Tuesday, May 21, 2013


I WOULD LIKE TO SEE MYSELF AS A CONTEMPLATIVE person, but after reading Carl McColman's, Answering the Contemplative Call: First Steps on the Mystical Path, I have come to realize that the role of the contemplative Christian is not always so, how should I say, contemplative.

That being said, I did find McColman's work enlightening and helpful in moving toward a life that seeks to know God better and at the same time seeks to work out that relationship with fear and trembling in the midst of the world that knows little of either God or contemplation, by that I mean a life that purposefully seeks to slow down enough to listen for the still small voice of the Spirit.

I appreciated the author's work of history-telling; placing the call to the contemplative life in the midst of the lives of those from the distant, and not so distant, past. If for no other reason, the book was worth reading to gain insight into the lives of those who the church has seen as setting the bar for the contemplative life. I appreciated having their histories given in light of both their successes and their failures.  Maybe a better word than "failures" would be in their humanness.

As one who is personally drawn to this call, I found encouragement in the revelation that one need not be super spiritual to move forward. I also appreciated the author's practical suggestions for opening ones heart to the life that would lead to a deeper walk with the Lord.

It was also good to note, that the contemplative life is not just one of ivory towers or desert caves, but also includes the living out of ones walk in areas of justice and compassion.

Toward the end of the book, McColman directs the reader to the desires of Julian of Norwich, he writes that she was a,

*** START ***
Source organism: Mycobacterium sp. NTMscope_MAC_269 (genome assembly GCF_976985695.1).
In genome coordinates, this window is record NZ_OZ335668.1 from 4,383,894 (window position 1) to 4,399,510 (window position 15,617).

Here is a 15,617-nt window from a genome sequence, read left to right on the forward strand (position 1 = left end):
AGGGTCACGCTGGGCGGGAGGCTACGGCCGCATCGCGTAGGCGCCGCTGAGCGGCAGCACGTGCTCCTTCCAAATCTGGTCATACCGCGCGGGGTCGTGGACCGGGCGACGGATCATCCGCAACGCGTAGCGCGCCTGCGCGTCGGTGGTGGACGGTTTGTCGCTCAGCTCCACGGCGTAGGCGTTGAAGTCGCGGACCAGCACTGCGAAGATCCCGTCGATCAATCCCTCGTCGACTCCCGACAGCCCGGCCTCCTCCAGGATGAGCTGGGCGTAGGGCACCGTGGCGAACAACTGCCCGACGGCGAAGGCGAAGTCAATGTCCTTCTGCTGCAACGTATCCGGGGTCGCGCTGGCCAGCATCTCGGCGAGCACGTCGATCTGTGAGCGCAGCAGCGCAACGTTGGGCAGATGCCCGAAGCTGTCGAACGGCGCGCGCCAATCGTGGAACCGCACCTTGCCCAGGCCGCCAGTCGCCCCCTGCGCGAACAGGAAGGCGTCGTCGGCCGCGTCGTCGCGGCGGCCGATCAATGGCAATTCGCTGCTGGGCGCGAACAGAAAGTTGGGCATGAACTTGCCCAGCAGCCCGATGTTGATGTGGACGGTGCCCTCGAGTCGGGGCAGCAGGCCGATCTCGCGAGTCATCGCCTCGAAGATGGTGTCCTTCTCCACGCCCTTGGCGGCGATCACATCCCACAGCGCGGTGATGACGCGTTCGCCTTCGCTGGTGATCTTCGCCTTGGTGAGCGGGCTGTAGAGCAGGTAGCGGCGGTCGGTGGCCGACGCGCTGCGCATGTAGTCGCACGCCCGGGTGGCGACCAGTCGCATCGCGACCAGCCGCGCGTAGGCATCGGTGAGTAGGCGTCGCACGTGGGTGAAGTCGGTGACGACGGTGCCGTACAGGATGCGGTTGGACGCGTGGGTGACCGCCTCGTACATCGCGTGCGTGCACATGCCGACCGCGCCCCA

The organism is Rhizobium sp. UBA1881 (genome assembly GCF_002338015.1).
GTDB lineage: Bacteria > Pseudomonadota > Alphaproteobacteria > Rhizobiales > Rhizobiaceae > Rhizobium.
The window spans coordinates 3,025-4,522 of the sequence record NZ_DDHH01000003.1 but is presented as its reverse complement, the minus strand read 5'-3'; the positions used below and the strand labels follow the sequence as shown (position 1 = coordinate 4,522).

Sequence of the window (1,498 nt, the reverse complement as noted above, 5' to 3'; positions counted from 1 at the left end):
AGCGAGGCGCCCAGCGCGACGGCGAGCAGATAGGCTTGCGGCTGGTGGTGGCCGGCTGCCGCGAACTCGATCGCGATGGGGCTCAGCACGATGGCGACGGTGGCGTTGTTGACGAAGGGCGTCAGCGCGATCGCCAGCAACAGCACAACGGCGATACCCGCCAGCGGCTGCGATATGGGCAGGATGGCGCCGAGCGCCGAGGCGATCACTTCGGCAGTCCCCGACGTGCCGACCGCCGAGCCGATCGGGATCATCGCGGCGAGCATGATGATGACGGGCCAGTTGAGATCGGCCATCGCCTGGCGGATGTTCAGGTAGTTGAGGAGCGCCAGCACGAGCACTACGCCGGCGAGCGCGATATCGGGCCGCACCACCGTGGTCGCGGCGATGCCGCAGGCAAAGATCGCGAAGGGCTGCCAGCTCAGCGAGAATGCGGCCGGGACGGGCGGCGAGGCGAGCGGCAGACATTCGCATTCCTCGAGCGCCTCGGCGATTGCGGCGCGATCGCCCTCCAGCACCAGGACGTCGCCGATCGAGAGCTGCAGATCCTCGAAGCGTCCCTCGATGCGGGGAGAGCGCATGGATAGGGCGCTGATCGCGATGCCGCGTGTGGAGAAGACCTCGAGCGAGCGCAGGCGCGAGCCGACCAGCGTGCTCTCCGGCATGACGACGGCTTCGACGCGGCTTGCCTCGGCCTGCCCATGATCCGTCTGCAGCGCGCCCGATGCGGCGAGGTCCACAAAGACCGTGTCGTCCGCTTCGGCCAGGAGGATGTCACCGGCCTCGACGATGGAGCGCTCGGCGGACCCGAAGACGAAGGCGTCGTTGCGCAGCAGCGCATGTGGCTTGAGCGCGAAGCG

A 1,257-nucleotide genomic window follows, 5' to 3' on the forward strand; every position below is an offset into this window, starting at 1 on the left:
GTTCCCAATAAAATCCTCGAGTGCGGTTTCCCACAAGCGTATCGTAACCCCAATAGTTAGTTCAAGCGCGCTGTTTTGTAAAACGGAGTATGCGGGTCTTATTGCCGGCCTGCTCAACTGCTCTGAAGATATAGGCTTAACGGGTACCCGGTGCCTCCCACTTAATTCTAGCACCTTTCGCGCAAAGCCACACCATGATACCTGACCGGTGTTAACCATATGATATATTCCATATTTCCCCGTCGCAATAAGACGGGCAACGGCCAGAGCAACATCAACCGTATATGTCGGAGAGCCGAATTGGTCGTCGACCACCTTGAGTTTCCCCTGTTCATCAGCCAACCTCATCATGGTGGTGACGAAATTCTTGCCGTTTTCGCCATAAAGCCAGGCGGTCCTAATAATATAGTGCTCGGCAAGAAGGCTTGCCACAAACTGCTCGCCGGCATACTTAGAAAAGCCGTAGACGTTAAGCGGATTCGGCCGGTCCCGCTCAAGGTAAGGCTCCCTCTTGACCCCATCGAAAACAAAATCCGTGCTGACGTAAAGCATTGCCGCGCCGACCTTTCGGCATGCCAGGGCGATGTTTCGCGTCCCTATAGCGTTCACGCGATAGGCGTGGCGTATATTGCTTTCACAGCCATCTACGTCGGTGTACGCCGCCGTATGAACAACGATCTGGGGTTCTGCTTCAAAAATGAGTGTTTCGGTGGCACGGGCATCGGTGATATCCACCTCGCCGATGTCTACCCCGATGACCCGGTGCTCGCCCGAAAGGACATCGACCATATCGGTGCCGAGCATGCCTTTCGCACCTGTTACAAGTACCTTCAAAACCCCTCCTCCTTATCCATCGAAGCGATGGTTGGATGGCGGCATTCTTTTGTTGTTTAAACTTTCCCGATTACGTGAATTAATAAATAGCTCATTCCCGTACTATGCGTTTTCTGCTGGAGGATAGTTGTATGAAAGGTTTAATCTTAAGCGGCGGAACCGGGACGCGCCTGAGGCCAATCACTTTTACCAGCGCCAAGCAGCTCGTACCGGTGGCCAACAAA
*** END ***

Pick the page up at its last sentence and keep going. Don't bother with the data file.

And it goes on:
"woman of prayer who prayed to know Christ's passion as fully as has she could, and who prayed for what she called the 'three wounds' of true contrition, compassion, and the willful longing to God. In other words she wanted to be 'opened up'-- for a wound is an opening, a breach in our defenses,-- by authentic sorrow for her misdeeds, genuine love for others, and a heartfelt longing for God." 

This is a high call, to be sure, but one which grabs at my own soul.

This is not a wound that is easily borne, or that ever truly heals once it is opened, but when it is open by and for God, it allows the Great Physician of our souls to do His miraculous work of healing to that heart that is truly broken before Him and before others. In worship before the Sovereign Lord, and service before a needy world.

The book is at once both deep and challenging, but also leaves the reader with a hope and desire to seek answer the call of the contemplative life, a life I believe was not meant for monks and nuns, but for all who truly seek to know, worship and serve the God who is Love, in a world in desperate need of that Love.

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